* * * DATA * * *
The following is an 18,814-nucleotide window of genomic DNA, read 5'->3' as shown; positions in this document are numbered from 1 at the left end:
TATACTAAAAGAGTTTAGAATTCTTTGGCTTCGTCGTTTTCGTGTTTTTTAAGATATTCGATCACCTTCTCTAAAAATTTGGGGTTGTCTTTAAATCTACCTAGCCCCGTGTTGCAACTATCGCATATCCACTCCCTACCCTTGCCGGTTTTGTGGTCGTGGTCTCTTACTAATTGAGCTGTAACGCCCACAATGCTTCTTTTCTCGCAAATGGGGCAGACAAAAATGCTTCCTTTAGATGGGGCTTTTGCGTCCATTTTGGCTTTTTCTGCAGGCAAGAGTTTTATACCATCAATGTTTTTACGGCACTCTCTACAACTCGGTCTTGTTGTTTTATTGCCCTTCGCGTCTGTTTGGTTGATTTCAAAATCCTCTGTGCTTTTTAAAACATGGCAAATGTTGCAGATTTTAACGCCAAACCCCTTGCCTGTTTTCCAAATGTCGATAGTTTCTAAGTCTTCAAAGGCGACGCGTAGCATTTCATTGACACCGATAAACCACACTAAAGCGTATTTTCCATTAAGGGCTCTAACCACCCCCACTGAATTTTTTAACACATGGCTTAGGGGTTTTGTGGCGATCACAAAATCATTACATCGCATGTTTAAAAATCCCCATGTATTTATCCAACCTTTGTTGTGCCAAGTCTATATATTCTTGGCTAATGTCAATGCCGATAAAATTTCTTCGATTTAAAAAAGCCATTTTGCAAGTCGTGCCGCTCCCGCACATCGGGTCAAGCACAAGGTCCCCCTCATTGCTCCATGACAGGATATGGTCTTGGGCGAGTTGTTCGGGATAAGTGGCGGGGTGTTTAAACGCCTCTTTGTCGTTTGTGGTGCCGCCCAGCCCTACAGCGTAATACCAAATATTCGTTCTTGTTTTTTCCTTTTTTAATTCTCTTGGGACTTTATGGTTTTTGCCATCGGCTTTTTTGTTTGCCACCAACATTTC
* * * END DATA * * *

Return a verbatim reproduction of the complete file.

The following is an 18,814-nucleotide window of genomic DNA, read 5'->3' as shown; positions in this document are numbered from 1 at the left end:
TATACTAAAAGAGTTTAGAATTCTTTGGCTTCGTCGTTTTCGTGTTTTTTAAGATATTCGATCACCTTCTCTAAAAATTTGGGGTTGTCTTTAAATCTACCTAGCCCCGTGTTGCAACTATCGCATATCCACTCCCTACCCTTGCCGGTTTTGTGGTCGTGGTCTCTTACTAATTGAGCTGTAACGCCCACAATGCTTCTTTTCTCGCAAATGGGGCAGACAAAAATGCTTCCTTTAGATGGGGCTTTTGCGTCCATTTTGGCTTTTTCTGCAGGCAAGAGTTTTATACCATCAATGTTTTTACGGCACTCTCTACAACTCGGTCTTGTTGTTTTATTGCCCTTCGCGTCTGTTTGGTTGATTTCAAAATCCTCTGTGCTTTTTAAAACATGGCAAATGTTGCAGATTTTAACGCCAAACCCCTTGCCTGTTTTCCAAATGTCGATAGTTTCTAAGTCTTCAAAGGCGACGCGTAGCATTTCATTGACACCGATAAACCACACTAAAGCGTATTTTCCATTAAGGGCTCTAACCACCCCCACTGAATTTTTTAACACATGGCTTAGGGGTTTTGTGGCGATCACAAAATCATTACATCGCATGTTTAAAAATCCCCATGTATTTATCCAACCTTTGTTGTGCCAAGTCTATATATTCTTGGCTAATGTCAATGCCGATAAAATTTCTTCGATTTAAAAAAGCCATTTTGCAAGTCGTGCCGCTCCCGCACATCGGGTCAAGCACAAGGTCCCCCTCATTGCTCCATGACAGGATATGGTCTTGGGCGAGTTGTTCGGGATAAGTGGCGGGGTGTTTAAACGCCTCTTTGTCGTTTGTGGTGCCGCCCAGCCCTACAGCGTAATACCAAATATTCGTTCTTGTTTTTTCCTTTTTTAATTCTCTTGGGACTTTATGGTTTTTGCCATCGGCTTTTTTGTTTGCCACCAACATTTC